Many people base their ideas about fairy tales and their history on contemporary notions of the genre, which have largely been shaped by Disney and its focus on passive princesses and male writers and collectors like Charles Perrault, Jacob and Wilhelm Grimm, and Hans Christian Andersen. Some of the myths about fairy tales that continue to circulate include: they were written for children (by men), they are filled with passive princesses, they are timeless.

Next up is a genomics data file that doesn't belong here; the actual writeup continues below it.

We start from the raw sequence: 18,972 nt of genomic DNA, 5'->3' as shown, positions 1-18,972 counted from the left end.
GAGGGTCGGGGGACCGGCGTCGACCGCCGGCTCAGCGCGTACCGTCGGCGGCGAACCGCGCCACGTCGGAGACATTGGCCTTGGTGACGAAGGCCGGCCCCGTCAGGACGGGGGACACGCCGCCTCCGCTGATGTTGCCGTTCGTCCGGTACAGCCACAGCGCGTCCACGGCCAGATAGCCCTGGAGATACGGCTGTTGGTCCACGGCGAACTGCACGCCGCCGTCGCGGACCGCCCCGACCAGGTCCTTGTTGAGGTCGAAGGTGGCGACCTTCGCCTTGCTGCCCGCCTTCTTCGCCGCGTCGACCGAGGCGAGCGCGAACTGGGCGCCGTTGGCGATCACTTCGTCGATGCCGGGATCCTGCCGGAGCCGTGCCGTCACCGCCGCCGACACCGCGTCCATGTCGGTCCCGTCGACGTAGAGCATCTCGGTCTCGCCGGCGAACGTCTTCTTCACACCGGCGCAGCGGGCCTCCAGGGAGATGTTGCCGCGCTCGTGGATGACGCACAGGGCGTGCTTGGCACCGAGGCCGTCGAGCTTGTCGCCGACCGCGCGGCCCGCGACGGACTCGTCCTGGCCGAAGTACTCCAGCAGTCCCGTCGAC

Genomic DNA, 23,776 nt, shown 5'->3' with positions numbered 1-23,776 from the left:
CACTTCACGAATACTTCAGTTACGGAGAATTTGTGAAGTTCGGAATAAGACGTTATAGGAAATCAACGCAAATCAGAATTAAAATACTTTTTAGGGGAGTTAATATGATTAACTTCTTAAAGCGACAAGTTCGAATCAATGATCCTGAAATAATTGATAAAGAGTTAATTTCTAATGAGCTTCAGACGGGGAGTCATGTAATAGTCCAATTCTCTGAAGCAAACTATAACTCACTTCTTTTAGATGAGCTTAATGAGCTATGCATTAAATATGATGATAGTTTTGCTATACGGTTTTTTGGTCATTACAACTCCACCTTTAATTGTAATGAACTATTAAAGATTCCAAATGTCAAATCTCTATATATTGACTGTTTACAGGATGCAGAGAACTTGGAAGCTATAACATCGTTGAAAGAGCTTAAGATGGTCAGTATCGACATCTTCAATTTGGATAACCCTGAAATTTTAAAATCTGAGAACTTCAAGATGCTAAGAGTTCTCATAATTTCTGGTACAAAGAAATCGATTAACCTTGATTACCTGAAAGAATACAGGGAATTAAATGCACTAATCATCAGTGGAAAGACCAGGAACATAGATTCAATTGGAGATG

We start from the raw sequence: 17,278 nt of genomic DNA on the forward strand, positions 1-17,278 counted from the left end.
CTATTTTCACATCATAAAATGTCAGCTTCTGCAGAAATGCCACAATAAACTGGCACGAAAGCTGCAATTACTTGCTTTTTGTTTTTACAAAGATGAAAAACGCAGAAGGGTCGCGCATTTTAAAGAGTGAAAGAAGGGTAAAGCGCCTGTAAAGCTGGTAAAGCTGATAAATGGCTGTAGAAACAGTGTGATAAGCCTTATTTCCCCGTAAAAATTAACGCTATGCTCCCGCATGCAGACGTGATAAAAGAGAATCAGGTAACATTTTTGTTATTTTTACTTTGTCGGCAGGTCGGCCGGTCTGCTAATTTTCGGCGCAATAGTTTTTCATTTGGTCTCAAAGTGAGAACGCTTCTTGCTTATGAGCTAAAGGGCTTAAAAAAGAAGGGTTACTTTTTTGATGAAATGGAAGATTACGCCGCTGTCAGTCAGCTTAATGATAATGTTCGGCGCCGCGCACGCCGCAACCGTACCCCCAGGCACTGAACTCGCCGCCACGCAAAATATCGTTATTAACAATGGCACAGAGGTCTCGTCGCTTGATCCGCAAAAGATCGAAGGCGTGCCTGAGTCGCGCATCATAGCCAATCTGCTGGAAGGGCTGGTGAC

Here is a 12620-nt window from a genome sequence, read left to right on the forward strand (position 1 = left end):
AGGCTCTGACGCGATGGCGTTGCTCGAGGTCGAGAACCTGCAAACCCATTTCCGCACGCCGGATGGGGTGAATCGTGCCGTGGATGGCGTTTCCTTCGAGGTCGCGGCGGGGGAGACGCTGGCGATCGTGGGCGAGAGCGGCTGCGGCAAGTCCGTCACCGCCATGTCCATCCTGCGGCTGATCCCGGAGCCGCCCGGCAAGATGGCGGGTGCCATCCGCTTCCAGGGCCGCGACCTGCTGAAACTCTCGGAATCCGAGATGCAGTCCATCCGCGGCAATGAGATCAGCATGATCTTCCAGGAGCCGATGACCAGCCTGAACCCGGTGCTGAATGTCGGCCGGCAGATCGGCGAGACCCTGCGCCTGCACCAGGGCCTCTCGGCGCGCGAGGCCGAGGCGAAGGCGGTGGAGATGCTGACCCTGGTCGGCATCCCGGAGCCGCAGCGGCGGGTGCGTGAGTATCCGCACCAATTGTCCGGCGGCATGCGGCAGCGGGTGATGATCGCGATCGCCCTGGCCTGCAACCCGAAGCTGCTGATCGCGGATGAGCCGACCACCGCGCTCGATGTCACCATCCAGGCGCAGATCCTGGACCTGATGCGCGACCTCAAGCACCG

Debunking Myths about Fairy Tales explores these myths about fairy tales and many more. I hope to feature important scholars to weigh in on these myths we have about the nature and history of fairy tales in hopes that the general public will gain a better appreciation of, first, the important role women played in the development and flourishing of the genre over the centuries; second, the fact that passive princesses were not always the rule (history doesn't always get better); third, fairy tales were often written by and for adults; fourth, like women writers and editors, many a male writer and editor published tales with empowered heroines. These represent only a few of the themes to be explored in this blog.
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